Portfolio Activity for “From Awareness to Action”

Young people make great political activists. How can you get them involved in fighting for issues that matter?

This activity is to accompany the Teaching Tolerance article "From Awareness to Action."

Tips for Teachers
Looking for ways to get your students involved in activist causes? Here are some ideas, several of which were supplied by Tracy Beck, advisor to the Awareness and Activism Association at White Oaks Secondary School in Oakville, Ontario.

  1. Expose students to a variety of causes.
    You never know what may inspire them. Alec Loorz knew little about global warming before seeing An Inconvenient Truth.
  2. Put a face on global issues.
    For instance, you could engage students in Amnesty International’s annual Write for Rights campaign. Celebrate International Human Rights Day on Dec. 10 by writing letters on behalf of prisoners of conscience and human rights defenders who are at risk around the world. For more information, visit   
  3. Consider issues both near and far.
    Some students may be especially interested in a project that allows them to support people in distant countries. Others may want to help members of their own community.
  4. Look at “awareness days and months” for ideas.
    For instance, if you are interested in global education issues, International Literacy Day is observed each year on Sept. 8.
  5. Let students generate ideas.
    Sometimes clubs or projects will form spontaneously because of student interest.
  6. Keep the focus on raising awareness about a particular issue.
    It’s sometimes easy to get so caught up in the project or activity that the underlying issue gets marginalized.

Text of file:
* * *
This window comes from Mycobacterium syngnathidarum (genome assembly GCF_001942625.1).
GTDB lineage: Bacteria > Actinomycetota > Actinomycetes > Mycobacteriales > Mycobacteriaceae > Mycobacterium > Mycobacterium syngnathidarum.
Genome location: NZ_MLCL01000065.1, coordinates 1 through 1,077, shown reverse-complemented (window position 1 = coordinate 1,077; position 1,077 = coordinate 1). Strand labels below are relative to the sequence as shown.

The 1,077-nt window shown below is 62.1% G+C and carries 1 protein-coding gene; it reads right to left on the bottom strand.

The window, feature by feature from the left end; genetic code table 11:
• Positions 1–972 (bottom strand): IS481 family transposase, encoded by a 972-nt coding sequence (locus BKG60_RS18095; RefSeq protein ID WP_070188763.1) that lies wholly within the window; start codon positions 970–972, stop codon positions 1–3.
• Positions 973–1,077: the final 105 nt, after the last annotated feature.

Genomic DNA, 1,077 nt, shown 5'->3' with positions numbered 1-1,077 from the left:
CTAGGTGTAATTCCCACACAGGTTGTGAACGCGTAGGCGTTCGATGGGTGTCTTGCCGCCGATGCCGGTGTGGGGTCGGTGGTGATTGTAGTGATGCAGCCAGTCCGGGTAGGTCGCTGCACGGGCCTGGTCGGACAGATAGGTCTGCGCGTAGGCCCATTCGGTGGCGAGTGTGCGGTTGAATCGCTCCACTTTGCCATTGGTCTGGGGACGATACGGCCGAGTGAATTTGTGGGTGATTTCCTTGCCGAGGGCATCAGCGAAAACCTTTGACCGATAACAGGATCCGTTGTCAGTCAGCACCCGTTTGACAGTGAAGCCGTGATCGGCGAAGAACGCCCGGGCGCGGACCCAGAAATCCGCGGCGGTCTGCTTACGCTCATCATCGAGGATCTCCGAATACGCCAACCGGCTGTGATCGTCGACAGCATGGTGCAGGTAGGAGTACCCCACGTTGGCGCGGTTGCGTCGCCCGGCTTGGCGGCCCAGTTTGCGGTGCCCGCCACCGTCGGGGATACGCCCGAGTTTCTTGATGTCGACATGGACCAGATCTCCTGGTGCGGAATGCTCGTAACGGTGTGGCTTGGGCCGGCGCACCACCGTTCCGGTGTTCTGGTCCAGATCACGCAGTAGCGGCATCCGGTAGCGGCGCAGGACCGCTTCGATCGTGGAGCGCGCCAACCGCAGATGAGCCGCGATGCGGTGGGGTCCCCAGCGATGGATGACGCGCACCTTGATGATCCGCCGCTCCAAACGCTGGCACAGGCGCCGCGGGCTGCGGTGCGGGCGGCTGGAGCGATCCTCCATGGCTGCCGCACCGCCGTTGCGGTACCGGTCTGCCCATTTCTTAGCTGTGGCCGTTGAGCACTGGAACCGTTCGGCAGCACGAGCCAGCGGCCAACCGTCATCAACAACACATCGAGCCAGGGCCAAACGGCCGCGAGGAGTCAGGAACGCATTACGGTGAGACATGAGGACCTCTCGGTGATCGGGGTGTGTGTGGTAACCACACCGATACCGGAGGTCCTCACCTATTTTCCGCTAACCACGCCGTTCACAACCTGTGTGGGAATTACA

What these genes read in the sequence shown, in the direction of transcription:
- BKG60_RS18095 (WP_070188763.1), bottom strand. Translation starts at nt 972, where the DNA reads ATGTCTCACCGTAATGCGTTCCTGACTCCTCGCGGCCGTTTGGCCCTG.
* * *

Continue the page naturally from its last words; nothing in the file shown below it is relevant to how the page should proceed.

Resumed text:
7. Explore the power of partnering.
    When two or more groups work together to support a cause, the effects are multiplied.

Start an Activist Club*

Starting a club or group at your school can be a great way to address race and gender issues in the school as well as in the community in which you live. Forming an antiracist, unity or a multicultural club can be a great way to spur dialogue between students, students and faculty members, and among faculty and administrators. This type of dialogue is important in creating an environment in which everyone feels comfortable.

In a setting such as a high school or middle school, it is important to determine a faculty member or group that will help guide the students. A supportive teacher should help to bridge the gap between both generations and bureaucratic tape and help get other teachers and community members involved. The key is fostering a forum for youth to create change; adults should nurture not lead.

Once you have decided who the faculty liaison will be, students should:

Call a meeting. Many times groups will get together for a first meeting and find themselves staring into each other's faces with nothing to talk about. The first meeting should be very casual and consist of planning among founding members. This type of meeting will precede the first general meeting, to which you will invite anyone who wants to attend and get involved.

Think of ways to expand the group. How can you creatively launch the new group to the rest of the school?

Plan to make the initial meetings something more than a mundane after-school event. Plan a mixer with refreshments, music and films. Make it interesting.

Plan activities to help people get to know one another. Start to think of ideas for breaking the ice at this meeting. Remember, if people don't have fun and feel comfortable, they will not come to the next meeting. What will you talk about at the first open meeting?